As efforts get underway to vaccinate people around the world, so as to contain the COVID-19 pandemic, pharmaceutical companies and national health authorities are looking for ways to ensure that delicate vaccines remain safe while in transit and are ready to use when they arrive at their intended destination.
NFC and High-Frequency (HF) RFID tags, which are small, mass-produced electronic tags used to verify authenticity and confirm safe handling, can help protect vaccine deliveries. NFC security tags can help on another front, too, because they can be used to issue verifiable vaccination certificates.
How the Tags Work
NFC and HF RFID tags can be affixed to the transport packing boxes or trays that carry vaccine vials, and when embedded in plastic buttons, can be attached to the seals of the actual vaccine vials, making it possible to track shipments and verify their origins. Both types of NFC and HF operate at a frequency band of 13.56 MHz but support different standards and read ranges to harness multiple applications. NFC tags allow read ranges in close proximity of a few centimeters and can be read with standard NFC phones. HF RFID tags allow vicinity read ranges of up to 1.5m using long-range readers but include NFC phone compatibility.
HF RFID and NFC for Product and Supply-Chain Protection
High-demand, expensive medications, such as antibiotics, cancer medicines, vaccines, and antivirals have, for some time now, been common targets for counterfeiting, tampering and grey-market diversion.
Even before the pandemic, the World Health Organization (WHO) and the Organization for Economic Cooperation and Development (OECD) estimated that around 10% of all medicines sold worldwide were counterfeits. In their November 2020 report, Europol found that the distribution of substandard and counterfeit pharmaceutical products, including COVID-19 vaccines, remained a consistent criminal activity related to the pandemic. These fake vaccines can circulate on illicit markets and may be introduced to legal markets for distribution.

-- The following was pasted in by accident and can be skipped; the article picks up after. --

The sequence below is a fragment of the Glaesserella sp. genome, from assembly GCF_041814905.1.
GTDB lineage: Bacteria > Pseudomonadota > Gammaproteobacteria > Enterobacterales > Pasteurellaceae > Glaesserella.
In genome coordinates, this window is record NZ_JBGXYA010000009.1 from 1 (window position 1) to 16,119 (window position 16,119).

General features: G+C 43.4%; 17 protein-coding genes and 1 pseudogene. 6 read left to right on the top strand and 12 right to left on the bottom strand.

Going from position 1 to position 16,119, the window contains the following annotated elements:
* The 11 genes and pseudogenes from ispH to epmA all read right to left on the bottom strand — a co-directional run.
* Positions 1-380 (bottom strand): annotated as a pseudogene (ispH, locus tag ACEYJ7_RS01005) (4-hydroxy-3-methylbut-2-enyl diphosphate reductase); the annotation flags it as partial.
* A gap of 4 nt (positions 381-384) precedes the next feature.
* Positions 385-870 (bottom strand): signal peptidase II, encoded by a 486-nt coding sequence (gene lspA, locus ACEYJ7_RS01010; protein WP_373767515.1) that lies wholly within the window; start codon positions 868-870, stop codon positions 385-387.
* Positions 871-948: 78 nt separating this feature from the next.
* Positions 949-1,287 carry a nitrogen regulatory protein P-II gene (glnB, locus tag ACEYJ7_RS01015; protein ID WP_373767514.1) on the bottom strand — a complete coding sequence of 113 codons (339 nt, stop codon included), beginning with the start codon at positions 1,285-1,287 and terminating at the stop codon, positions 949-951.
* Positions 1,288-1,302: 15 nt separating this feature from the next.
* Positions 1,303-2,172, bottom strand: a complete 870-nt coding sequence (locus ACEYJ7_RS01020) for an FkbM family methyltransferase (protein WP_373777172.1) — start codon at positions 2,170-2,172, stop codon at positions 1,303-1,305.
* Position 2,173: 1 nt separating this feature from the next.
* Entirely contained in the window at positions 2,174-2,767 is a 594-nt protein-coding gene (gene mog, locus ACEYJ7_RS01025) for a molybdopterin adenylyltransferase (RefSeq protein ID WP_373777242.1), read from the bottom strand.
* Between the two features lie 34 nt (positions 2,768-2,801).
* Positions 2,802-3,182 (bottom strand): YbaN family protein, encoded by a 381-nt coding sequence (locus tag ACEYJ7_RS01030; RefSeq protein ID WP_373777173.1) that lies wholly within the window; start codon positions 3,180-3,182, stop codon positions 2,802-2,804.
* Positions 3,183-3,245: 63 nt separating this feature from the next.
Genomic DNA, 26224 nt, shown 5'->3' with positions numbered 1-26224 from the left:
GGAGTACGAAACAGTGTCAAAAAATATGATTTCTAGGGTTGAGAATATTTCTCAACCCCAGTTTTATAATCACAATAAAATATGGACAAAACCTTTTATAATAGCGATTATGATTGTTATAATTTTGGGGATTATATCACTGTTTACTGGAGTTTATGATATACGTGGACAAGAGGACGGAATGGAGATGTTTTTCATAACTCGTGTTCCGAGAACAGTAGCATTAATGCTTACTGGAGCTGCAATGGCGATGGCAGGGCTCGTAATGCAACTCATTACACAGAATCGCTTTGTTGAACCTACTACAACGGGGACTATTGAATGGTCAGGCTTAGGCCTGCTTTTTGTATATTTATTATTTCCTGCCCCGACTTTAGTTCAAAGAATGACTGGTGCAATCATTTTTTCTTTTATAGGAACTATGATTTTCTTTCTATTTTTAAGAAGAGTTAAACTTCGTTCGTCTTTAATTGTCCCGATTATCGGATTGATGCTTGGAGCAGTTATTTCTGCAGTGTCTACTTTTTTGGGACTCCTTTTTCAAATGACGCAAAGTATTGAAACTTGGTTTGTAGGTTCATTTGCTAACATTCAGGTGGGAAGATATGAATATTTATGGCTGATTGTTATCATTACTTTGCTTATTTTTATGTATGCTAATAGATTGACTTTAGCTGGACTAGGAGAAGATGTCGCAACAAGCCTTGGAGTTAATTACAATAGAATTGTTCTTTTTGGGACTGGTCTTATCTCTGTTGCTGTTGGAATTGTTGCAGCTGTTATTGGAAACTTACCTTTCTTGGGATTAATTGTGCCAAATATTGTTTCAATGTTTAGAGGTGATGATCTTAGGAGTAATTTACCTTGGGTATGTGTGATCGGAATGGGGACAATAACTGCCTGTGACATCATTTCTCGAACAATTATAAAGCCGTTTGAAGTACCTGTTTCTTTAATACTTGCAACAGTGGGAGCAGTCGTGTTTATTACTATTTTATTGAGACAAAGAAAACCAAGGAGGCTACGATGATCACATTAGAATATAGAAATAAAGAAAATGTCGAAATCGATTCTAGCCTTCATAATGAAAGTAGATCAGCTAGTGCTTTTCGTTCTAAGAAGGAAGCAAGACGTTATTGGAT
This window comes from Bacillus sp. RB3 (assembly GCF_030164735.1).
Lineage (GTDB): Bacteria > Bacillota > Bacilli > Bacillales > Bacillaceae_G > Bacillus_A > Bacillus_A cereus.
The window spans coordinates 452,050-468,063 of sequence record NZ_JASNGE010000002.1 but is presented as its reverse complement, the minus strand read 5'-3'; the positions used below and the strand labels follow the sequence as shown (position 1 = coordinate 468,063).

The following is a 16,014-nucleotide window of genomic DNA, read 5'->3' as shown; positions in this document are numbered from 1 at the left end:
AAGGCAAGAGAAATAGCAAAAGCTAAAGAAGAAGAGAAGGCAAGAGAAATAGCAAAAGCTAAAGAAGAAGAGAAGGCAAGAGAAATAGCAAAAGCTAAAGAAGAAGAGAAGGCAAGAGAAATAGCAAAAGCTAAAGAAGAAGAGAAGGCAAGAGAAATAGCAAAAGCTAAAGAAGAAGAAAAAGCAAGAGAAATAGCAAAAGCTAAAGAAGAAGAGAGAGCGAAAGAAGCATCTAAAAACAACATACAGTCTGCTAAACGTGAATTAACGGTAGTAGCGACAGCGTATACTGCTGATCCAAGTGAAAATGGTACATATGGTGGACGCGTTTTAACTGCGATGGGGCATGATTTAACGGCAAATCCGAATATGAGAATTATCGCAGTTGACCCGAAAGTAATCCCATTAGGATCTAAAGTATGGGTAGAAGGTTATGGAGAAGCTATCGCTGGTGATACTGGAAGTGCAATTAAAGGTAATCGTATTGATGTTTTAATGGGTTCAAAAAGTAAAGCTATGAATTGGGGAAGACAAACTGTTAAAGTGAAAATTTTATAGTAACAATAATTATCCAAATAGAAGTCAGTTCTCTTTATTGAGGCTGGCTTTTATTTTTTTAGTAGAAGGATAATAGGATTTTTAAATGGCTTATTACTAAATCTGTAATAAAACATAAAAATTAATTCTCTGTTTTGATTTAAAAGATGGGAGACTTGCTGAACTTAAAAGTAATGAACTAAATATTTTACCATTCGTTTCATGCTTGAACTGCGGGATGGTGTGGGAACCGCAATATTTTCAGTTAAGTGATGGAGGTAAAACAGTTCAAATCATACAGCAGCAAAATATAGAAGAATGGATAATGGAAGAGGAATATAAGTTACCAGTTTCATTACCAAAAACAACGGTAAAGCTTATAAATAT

HF RFID and NFC tags can help reduce the risk of counterfeiting and product diversion into unauthorized channels by enabling secure product authentication and improved traceability and accountability in the supply chain at the box and item levels. Electronically tamper-evident seals and labels can be attached to vaccine packaging at the point of manufacture to protect against unauthorized opening. Labels come with their own unique ID can be assigned to specific distributors and locations, and can report their origin and intended destination at any point in the supply chain.
HF RFID tags based on ISO/IEC 15693 can reliably track, trace and authenticate vaccine products through the supply chain, with item-level accuracy. The technology uniquely identifies each item, even when multiple items pass a reading location simultaneously (anti-collision), and it securely captures data without line of sight, thus making it easier and quicker to move goods to the right place in the channel. The technology can help detect stock losses, can identify if returns were originally shipped from a particular manufacturer, and can help prevent grey-market diversion. HF can also track batch numbers and expiration dates.